There are two types of ThinkPads in the world today: The sexy, exciting, expensive Carbons and the staid and boring regular ThinkPads for regular, working folk.
The ThinkPad L470 is of the latter breed. It’s a bulky, boxy device that will only turn heads if someone wonders where you got that ancient device from. The design of this device is truly uninspired, but then again, the argument in this case is one of form over function.
What is a ThinkPad?
ThinkPads, like MacBooks, define a certain breed of computer. The ThinkPad is meant to be a rugged, reliable workhorse that will always be there when you need it. They’re not supposed to break down and are supposed to be easy to repair. These devices are almost exclusively for enterprise customers and for those who want reliable laptops above all else.
For someone like myself, who reviews devices for a living, the L470 was a complete departure from the traditional laptop norm. It’s clearly not a slim, sexy, consumer-oriented machine, and neither is it a budget device for students.
To sort this out, I needed some deeper insight into the product itself, and to that end, got on a call with one of Lenovo’s product manager to understand the device, and what I learned was quite fascinating.
The L470, as with all ThinkPads, are apparently made to military grade specs. They’re specially designed to be sturdy and dust resistant. Speaking of dust resistance, the fans and some of the internals are apparently covered with some sort of anti-static coating. This ensures that the dust that will inevitably enter the system stays out of the system. Static charges are what help the dust build up in your laptop. The entire cooling system is also designed to be more efficient, allowing you to use the laptop at speed for extended periods. And as you'll see in our performance testing, the thermal performance bears out this claim.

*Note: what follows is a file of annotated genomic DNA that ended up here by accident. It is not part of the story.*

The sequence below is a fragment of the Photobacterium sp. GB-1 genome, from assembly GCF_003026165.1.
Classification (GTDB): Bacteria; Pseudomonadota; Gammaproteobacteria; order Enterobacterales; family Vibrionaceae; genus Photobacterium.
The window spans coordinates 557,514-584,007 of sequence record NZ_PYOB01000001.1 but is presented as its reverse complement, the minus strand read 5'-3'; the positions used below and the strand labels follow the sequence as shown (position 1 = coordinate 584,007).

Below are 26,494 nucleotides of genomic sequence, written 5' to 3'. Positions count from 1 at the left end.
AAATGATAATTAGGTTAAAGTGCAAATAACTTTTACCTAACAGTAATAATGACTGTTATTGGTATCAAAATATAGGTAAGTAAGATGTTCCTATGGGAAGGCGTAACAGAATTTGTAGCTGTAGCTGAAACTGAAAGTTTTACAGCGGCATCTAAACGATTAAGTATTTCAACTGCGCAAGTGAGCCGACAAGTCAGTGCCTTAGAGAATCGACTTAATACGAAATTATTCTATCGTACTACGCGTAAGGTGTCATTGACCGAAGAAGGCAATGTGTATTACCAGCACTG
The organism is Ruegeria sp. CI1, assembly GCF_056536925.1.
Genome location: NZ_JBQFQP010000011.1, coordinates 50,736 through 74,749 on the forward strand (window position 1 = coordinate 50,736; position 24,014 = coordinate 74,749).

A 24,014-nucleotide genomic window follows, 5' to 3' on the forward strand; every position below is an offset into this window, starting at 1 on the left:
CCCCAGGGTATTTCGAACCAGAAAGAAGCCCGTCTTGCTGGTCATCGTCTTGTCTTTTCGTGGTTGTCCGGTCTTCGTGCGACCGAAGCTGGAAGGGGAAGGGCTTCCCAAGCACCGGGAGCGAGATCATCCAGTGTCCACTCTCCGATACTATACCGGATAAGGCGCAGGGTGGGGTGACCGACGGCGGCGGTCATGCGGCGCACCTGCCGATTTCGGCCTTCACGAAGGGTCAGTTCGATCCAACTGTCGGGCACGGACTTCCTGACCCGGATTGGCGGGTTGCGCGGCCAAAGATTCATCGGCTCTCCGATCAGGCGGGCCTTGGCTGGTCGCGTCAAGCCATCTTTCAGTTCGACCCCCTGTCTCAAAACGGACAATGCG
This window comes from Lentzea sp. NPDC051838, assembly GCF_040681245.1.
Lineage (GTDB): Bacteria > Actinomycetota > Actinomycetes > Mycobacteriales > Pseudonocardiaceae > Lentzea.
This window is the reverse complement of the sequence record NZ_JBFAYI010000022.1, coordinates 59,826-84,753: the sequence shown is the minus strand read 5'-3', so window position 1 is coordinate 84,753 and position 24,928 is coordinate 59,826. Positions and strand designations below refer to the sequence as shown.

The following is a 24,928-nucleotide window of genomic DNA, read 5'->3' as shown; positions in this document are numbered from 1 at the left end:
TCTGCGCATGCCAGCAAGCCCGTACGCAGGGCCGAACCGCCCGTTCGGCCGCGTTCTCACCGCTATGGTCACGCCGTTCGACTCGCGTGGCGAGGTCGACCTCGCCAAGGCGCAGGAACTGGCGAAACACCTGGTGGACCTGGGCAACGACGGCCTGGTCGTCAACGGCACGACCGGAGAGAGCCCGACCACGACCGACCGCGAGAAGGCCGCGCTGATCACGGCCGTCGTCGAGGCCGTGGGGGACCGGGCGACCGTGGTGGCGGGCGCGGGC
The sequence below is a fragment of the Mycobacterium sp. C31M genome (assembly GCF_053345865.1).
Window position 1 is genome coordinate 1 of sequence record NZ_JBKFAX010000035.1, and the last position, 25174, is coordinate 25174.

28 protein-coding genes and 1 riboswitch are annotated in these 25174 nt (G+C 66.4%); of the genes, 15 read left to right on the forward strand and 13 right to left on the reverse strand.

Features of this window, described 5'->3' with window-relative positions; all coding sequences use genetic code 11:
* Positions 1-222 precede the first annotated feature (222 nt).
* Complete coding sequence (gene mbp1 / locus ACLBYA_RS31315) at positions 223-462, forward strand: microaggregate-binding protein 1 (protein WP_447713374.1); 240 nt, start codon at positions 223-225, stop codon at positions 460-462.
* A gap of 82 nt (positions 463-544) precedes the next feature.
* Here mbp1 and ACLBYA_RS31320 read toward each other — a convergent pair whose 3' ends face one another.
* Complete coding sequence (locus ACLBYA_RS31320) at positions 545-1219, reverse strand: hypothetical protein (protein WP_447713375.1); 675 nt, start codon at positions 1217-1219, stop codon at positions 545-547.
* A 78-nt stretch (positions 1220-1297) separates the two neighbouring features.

Other aspects, like the rugged, spill-resistant keyboard, the replaceable batteries, etc., are all designed to improve functionality. The product manager also assures me that unlike other laptops with soldered in components, devices like the L470 are easy to repair. According to Lenovo, the device uses high-quality RAM and the electronics are more resilient and last longer.
Another aspect of the ThinkPad is that driver software and updates usually pass through Lenovo before they arrive on your device. For geeky users, this might be frustrating as they won’t be able to easily install drivers of their choosing. However, this approach apparently ensures that you get reliable driver updates and that your work is unhampered by random driver issues.
Service is also easier because of something that Lenovo is calling SmartBeep. Whenever there’s some error on your laptop, it can beep out error codes, which can in turn be analysed by software designed to understand these codes.
All these factors must be kept in mind when reading this review.
I reiterate, this is NOT a laptop for the average consumer, and shouldn’t be judged as such.
Build and Design: 7/10
The less said about the design of this laptop the better. It’s not elegant so much as it is functional and truly epitomises the whole Bento Box philosophy that guided the creation of the first ThinkPads.
It’s a grey, plastic box that is quite thick and made even thicker by the massive chunk that is the battery unit.
That said, everything about the device just screams solidity. The hinges are sturdy, and the keys feel chunky and solid.
Despite the thickness, the device is not that heavy, tipping the scales at a little under 2 kg.
It’s not aesthetically pleasing, but if Lenovo’s claims of its build quality hold true, aesthetics might be a worthwhile trade-off.
This is no diminutive MacBook or XPS 13, but if you’re willing to accept that, you’ll be fine with the build quality at its asking price.
Keyboard and Trackpad: 6.5/10
I don’t know if it’s a side-effect of the rugged design of the device or something else, but the keys are a bit stiff and I didn’t feel very comfortable typing on the device. These aren’t bad keys, but they’re not great either. The keyboard is supposed to be dust and spill-resistant and might very well last forever, so at least that’s something. I hope that the keys will soften out a bit over time.
The worst part is that the keys aren’t backlit. In 2017, that’s not something I expect to be mentioning in a review.
The trackpad is fine and the buttons are also fine. It’s a Precision trackpad so you get better responsiveness and support for all Windows 10 gestures. Most decent laptops come with these.
That famous ThinkPad nipple is present here, along with its accompanying buttons. It works just as well as it always has and I’ve no complaints on that front.
Overall, I like the fact that they keyboard will apparently last forever, but I do wish it felt more clicky or had less resistance.